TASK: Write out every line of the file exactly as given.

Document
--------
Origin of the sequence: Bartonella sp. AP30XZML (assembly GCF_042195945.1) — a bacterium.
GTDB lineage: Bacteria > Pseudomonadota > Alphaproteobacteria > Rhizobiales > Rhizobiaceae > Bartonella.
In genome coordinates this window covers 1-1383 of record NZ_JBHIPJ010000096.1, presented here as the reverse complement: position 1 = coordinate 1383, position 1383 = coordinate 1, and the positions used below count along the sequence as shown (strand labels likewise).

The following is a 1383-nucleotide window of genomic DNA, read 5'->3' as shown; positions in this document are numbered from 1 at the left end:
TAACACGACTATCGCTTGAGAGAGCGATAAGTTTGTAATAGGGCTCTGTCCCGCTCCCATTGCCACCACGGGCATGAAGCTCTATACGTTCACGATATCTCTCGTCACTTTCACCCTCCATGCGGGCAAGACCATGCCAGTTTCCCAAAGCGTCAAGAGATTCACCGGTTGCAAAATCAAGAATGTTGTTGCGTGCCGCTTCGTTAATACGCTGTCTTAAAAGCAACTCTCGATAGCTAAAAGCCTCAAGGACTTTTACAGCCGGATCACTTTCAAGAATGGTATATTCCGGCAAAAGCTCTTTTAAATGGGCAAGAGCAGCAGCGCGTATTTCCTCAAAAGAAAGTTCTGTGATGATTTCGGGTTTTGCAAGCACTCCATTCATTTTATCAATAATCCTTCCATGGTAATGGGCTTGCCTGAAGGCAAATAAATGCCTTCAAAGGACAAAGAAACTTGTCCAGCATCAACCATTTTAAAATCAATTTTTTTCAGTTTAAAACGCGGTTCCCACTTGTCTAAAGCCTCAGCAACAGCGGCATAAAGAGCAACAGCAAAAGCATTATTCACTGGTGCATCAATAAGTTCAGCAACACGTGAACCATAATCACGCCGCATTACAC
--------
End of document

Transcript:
Origin of the sequence: Bartonella sp. AP30XZML (assembly GCF_042195945.1) — a bacterium.
GTDB lineage: Bacteria > Pseudomonadota > Alphaproteobacteria > Rhizobiales > Rhizobiaceae > Bartonella.
In genome coordinates this window covers 1-1383 of record NZ_JBHIPJ010000096.1, presented here as the reverse complement: position 1 = coordinate 1383, position 1383 = coordinate 1, and the positions used below count along the sequence as shown (strand labels likewise).

The following is a 1383-nucleotide window of genomic DNA, read 5'->3' as shown; positions in this document are numbered from 1 at the left end:
TAACACGACTATCGCTTGAGAGAGCGATAAGTTTGTAATAGGGCTCTGTCCCGCTCCCATTGCCACCACGGGCATGAAGCTCTATACGTTCACGATATCTCTCGTCACTTTCACCCTCCATGCGGGCAAGACCATGCCAGTTTCCCAAAGCGTCAAGAGATTCACCGGTTGCAAAATCAAGAATGTTGTTGCGTGCCGCTTCGTTAATACGCTGTCTTAAAAGCAACTCTCGATAGCTAAAAGCCTCAAGGACTTTTACAGCCGGATCACTTTCAAGAATGGTATATTCCGGCAAAAGCTCTTTTAAATGGGCAAGAGCAGCAGCGCGTATTTCCTCAAAAGAAAGTTCTGTGATGATTTCGGGTTTTGCAAGCACTCCATTCATTTTATCAATAATCCTTCCATGGTAATGGGCTTGCCTGAAGGCAAATAAATGCCTTCAAAGGACAAAGAAACTTGTCCAGCATCAACCATTTTAAAATCAATTTTTTTCAGTTTAAAACGCGGTTCCCACTTGTCTAAAGCCTCAGCAACAGCGGCATAAAGAGCAACAGCAAAAGCATTATTCACTGGTGCATCAATAAGTTCAGCAACACGTGAACCATAATCACGCCGCATTACAC